As for having to be passed over 2 or 3 times before being RIFed (reduction in forces): unless things have changed since the antideluvian days of my own service, the answer is “not really.” The tough promotion is between Major (Lt. Commander) and Lieutenant Colonel. That is generally where officers are when they have between 15 and 20 years service and, since the idea of RIF is for the military to avoid paying a pension at 20 years, it is not so much how many tries you’ve missed, but how many you have left before they’d have to pay that pension. Missing the last try means you are out. JAG Corps promotions are separate from other branches, by the way, and that can make it tougher, as there are fewer “slots” at that grade than there may be in other branches.

    Although the story uses the word “retire”, that is not what Swift is doing, in all likelihood. He gets no pension at all if he is RIFed. He can join the reserves and, if he stays in there for the required time (I forget what that is), he can get a pension at age 62 (I think) that is nearly as much, if not more, than he’d get after 20 years service. But, of course, he won’t get to start collecting it for another 18 years.

    Without knowing more about Swift’s career overall, it is hard to say whether or not Hamdan had anything to do with this — it is a common enough result without any sort of political considerations — but you have to wonder why the Navy would risk the black eye.

  8. #8 Ted
    October 10, 2006

    Ed,

    the point is that the military goals are not served by the people like Swift. I challenge anyone that cares to bother to read the two versions of the soldier’s creed to try to understand why Swift’s performance is at odds with the current military ethos.

    The military wants it’s lawyers to serve the military goals, not those that are independent of it’s goals. Just like any corporation that has lawyers on staff — regardless of how competent those lawyers are, if they don’t serve the goals of the employer they will find the door.

    Further, the military does not want people that question the president; the commander-in-chief, because “he who hesitates is lost” and questions make people hesitate. It’s not a quality that’s held in particularly high esteem and they don’t want it promulgated. They hold the tenet of “do what’s in your pay grade (and minimally more)” in fairly high esteem.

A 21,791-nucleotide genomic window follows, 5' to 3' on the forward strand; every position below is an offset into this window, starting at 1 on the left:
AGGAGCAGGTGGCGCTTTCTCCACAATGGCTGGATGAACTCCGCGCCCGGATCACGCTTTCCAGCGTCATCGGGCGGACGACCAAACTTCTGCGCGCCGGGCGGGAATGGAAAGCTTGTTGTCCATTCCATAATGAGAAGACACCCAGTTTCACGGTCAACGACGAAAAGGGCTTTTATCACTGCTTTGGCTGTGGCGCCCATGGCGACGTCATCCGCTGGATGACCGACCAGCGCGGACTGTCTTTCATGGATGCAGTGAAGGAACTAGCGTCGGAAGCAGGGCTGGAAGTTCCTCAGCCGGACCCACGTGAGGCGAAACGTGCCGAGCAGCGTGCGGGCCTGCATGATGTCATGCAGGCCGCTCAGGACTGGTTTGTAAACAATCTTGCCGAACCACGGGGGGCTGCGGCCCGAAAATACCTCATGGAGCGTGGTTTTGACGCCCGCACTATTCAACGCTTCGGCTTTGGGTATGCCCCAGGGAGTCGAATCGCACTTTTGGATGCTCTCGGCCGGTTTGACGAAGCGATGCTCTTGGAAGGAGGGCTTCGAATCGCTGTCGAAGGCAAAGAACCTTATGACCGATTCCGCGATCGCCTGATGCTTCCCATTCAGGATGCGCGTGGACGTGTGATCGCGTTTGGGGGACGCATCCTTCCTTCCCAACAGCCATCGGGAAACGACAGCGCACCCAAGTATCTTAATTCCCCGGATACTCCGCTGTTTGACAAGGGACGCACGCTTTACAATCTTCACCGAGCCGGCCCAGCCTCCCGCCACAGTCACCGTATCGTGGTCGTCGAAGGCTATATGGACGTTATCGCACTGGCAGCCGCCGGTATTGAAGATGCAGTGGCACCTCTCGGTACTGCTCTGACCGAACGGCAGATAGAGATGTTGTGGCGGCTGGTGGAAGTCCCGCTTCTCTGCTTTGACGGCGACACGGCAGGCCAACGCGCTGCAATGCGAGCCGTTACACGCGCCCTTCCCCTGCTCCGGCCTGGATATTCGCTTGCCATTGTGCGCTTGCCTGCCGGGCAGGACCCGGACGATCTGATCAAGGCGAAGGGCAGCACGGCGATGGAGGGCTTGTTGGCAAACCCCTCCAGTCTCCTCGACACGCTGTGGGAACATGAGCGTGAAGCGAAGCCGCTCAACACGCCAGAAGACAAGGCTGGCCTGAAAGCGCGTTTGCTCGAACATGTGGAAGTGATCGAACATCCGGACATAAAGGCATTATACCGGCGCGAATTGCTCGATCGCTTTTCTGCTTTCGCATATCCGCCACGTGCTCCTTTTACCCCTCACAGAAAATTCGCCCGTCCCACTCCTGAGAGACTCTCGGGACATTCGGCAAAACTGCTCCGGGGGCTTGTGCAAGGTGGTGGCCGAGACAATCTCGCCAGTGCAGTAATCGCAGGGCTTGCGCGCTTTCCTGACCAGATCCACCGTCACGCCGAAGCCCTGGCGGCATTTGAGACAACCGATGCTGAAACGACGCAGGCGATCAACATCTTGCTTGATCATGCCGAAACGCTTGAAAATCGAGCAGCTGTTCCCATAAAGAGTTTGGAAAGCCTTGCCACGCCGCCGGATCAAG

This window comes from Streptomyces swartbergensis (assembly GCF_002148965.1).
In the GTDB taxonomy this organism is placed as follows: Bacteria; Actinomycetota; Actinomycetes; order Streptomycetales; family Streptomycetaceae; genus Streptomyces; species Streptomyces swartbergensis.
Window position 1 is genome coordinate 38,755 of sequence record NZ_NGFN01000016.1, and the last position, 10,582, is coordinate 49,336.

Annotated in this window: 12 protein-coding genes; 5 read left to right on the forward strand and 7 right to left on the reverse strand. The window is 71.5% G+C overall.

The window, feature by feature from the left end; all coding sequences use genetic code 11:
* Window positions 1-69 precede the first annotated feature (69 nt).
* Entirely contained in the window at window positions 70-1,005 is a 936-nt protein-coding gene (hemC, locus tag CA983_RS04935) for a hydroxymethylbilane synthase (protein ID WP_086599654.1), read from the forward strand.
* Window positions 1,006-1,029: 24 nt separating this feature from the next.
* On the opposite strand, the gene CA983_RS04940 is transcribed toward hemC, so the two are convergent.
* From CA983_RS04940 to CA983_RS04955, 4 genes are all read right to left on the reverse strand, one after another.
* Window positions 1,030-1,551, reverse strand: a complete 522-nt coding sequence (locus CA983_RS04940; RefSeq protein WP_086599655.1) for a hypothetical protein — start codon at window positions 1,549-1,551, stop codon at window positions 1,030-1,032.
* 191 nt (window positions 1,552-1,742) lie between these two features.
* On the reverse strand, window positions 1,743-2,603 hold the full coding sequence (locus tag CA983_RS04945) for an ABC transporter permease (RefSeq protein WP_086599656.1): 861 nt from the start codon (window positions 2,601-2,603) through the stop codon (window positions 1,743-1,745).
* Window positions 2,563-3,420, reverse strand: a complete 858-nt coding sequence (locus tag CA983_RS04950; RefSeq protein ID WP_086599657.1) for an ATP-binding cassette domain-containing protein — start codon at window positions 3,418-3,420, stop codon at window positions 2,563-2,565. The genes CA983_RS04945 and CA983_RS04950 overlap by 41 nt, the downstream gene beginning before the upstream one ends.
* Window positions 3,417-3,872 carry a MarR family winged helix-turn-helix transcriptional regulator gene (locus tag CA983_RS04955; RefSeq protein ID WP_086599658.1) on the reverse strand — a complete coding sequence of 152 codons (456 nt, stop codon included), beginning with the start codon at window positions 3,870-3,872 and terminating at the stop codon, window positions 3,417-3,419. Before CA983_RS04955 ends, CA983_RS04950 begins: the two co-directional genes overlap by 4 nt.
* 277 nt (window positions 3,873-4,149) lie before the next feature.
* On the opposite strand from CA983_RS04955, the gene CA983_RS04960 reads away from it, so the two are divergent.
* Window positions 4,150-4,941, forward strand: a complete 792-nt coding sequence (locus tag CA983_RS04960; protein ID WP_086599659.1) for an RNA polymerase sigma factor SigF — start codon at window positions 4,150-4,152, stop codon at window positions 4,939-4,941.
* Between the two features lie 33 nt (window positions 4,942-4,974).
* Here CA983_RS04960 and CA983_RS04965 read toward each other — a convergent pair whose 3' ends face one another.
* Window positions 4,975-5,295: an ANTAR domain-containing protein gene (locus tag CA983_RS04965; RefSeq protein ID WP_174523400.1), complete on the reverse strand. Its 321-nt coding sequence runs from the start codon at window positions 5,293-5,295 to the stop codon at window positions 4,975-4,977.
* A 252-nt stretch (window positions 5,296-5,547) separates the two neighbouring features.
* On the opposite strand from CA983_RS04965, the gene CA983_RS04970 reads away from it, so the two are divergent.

I refer to his performance in Hamdan and his commentary as being in line with the older soldier’s creed, moreso than the new version. I say that his ability and willingness to challenge authority/status-quo (with Hamdan) and to buck the chain of command in a highly visible case which exposes the US to negative light, does not occur overnight and only in this case. I would be very surprised if Swift did not have a very strong history of ethos that did not comply with military values of “stay in your pay grade” or “assist with the mission at hand”.

    He is clearly an excellent lawyer that should be emulated, but the externally assessed lawyers and doctors that move up the chain of command and get promoted are often not those with extreme competence, but those with mediocre competence and a near fanatical willingness to toe the line. There have been many stories of doctors and lawyers that have lost their civilian licenses that turn up in the military, in many cases as COLs. Those are the professionals that join the military out of necessity.

    So my point is:

    1. I consider it believable that he was passed over previously because I don’t think his performance in Hamdan was out of character. It demonstrated a strength of character that would have been out of place in the military.

    2. The emulated ideals for the current military is that they will promote and give medals to the guy that runs up the hill, guns blazing at the proper order. Not the guy that questions the execution of that order. He may be right to question it, but he sets a bad example. Again, I’m not saying that Swift doesn’t illustrate a great ideal; it’s just that the military isn’t the place that values that ideal.

    You think the military would understand the value of Swift’s ideals? What’s this then?

    And he did it brilliantly while the government tried like hell to undermine him.

    The government is his employer. And they tried to undermine him.

    A guy like Swift can do a hell of a lot more good outside the military, perhaps as someone suggested as a prosecutor or as a congressional investigator/advisor for the post-election congressional hearings.

  9. #9 Ed Brayton
    October 10, 2006

    Ted-

    We are essentially in agreement. Yes, his conduct is out of line with what the military wants, but it’s not out of line with what the military should want, and that was my point.

  10. #10 Will
    October 10, 2006

    but the externally assessed lawyers and doctors that move up the chain of command and get promoted are often not those with extreme competence, but those with mediocre competence and a near fanatical willingness to toe the line.

    This is scary if this is the reality of the situation.

  11. #11 SharonB
    October 10, 2006

    Ted:
    At first I was gonna post calling you an idiot and not understanding that Swift’s orders were to defend Hamdan, and he did his duty to the fullest.

    Then I read on and I actually agree. No good deed goes unpunished; and, in today’s environment, when you arrive at field grade rank, your oath to uphold the Constitution morphs into an oath to support and defend the Fuehrer, it seems.

  12. #12 plunge
    October 10, 2006

    I’m confused: it was my understanding that the “get promoted or get fired” dates were based on when someone entered service. So the timing couldn’t have been a suspicious coincidence: it was written in stone from the day he joined when those decisions would be made.

  13. #13 Michael Ralston
    October 10, 2006

    plunge: the timing of the date showing up is not a suspicious coincidence.

    The fact that he was passed over WHEN it showed up, however …